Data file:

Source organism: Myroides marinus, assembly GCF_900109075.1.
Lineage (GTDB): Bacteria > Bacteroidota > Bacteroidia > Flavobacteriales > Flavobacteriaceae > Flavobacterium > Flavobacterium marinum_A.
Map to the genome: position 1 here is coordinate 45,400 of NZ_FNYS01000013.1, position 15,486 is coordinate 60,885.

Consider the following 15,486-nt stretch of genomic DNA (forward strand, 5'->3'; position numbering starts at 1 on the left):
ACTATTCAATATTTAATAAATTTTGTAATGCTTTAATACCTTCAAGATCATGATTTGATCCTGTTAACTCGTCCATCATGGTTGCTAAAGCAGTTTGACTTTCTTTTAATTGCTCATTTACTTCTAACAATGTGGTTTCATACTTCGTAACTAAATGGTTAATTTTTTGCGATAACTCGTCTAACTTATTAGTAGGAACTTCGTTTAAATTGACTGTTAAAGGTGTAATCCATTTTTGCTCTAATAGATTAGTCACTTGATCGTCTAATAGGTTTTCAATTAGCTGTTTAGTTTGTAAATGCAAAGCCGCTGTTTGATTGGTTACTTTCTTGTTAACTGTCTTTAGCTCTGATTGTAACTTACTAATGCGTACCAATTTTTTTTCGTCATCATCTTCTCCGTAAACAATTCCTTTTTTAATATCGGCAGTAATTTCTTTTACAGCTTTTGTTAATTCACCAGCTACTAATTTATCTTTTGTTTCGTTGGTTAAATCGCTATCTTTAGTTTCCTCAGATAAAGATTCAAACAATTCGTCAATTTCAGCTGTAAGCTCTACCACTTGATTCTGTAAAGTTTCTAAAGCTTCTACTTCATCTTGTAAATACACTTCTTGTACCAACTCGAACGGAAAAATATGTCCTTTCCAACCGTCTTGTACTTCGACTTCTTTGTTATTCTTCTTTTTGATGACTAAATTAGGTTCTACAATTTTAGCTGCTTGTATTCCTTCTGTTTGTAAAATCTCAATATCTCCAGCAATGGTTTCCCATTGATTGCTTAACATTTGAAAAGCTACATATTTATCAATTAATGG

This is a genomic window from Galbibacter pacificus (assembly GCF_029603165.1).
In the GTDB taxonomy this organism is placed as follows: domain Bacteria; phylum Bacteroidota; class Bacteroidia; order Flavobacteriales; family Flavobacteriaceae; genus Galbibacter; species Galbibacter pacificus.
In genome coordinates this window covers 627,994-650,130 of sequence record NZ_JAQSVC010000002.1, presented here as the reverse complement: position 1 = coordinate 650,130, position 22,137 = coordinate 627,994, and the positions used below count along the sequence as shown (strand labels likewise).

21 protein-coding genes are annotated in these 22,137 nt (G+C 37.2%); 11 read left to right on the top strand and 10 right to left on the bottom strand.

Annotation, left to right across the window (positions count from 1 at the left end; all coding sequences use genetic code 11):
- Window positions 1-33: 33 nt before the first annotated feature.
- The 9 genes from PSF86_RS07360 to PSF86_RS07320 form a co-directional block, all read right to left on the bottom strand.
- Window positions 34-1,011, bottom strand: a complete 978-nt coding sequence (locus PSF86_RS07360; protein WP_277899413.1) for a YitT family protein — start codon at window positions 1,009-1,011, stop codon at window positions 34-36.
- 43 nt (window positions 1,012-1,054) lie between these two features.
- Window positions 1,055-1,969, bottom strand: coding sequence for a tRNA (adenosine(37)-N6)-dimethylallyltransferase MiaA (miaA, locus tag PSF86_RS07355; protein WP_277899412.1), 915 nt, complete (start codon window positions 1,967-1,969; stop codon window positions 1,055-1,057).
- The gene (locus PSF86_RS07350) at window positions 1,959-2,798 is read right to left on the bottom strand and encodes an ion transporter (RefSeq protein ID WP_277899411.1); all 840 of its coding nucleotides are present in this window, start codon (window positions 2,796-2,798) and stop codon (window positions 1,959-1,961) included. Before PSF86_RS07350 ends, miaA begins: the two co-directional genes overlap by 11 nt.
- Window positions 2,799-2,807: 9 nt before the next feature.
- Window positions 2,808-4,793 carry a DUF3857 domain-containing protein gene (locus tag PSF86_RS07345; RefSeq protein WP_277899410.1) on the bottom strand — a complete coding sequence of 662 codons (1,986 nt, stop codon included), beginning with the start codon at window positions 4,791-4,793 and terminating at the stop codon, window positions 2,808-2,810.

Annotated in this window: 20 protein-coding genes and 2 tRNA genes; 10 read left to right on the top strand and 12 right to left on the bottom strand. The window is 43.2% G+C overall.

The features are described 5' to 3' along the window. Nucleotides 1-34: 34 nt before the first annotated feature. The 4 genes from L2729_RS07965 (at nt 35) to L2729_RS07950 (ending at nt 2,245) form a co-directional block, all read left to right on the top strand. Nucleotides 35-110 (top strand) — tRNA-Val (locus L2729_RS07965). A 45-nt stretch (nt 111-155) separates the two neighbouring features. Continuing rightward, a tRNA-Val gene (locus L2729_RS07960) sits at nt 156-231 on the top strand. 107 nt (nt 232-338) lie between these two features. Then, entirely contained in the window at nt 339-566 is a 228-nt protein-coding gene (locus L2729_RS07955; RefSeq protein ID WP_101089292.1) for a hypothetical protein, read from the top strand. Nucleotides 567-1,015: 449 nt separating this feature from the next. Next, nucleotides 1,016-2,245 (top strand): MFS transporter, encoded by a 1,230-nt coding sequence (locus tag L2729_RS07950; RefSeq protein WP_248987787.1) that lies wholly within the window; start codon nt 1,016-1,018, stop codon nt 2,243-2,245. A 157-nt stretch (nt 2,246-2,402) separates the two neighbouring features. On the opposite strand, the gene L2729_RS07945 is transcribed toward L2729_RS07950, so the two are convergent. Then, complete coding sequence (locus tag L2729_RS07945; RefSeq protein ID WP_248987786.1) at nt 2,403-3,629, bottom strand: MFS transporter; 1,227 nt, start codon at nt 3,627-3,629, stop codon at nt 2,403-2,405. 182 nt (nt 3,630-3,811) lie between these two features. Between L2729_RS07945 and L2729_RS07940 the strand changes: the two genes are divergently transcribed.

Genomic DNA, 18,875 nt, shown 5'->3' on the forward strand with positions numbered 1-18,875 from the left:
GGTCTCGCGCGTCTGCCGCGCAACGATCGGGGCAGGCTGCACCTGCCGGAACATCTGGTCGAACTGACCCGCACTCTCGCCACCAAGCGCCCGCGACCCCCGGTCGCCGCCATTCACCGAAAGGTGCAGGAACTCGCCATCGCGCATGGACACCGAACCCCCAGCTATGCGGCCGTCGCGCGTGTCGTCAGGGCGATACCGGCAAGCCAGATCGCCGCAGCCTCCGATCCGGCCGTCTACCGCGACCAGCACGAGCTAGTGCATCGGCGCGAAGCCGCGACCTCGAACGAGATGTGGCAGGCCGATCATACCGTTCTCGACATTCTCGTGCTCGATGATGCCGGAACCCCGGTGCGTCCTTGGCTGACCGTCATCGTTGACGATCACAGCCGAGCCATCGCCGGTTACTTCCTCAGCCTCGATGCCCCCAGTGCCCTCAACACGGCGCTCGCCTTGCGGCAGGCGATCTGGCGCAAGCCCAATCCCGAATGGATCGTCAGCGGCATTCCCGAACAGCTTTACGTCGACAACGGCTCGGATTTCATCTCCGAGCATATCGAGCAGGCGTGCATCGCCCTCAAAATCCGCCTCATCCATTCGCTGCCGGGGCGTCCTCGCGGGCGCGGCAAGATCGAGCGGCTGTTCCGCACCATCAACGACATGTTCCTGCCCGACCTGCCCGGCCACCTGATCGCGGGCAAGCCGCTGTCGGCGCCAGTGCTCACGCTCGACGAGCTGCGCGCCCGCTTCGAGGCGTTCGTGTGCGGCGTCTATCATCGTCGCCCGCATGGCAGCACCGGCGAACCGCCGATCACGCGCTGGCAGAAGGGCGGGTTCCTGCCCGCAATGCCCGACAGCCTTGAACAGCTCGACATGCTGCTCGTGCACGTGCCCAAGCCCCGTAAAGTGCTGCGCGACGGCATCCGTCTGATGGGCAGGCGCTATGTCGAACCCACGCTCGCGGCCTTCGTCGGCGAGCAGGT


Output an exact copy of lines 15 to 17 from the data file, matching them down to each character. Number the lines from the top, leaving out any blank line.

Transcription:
- Window positions 1,055-1,969, bottom strand: coding sequence for a tRNA (adenosine(37)-N6)-dimethylallyltransferase MiaA (miaA, locus tag PSF86_RS07355; protein WP_277899412.1), 915 nt, complete (start codon window positions 1,967-1,969; stop codon window positions 1,055-1,057).
- The gene (locus PSF86_RS07350) at window positions 1,959-2,798 is read right to left on the bottom strand and encodes an ion transporter (RefSeq protein ID WP_277899411.1); all 840 of its coding nucleotides are present in this window, start codon (window positions 2,796-2,798) and stop codon (window positions 1,959-1,961) included. Before PSF86_RS07350 ends, miaA begins: the two co-directional genes overlap by 11 nt.
- Window positions 2,799-2,807: 9 nt before the next feature.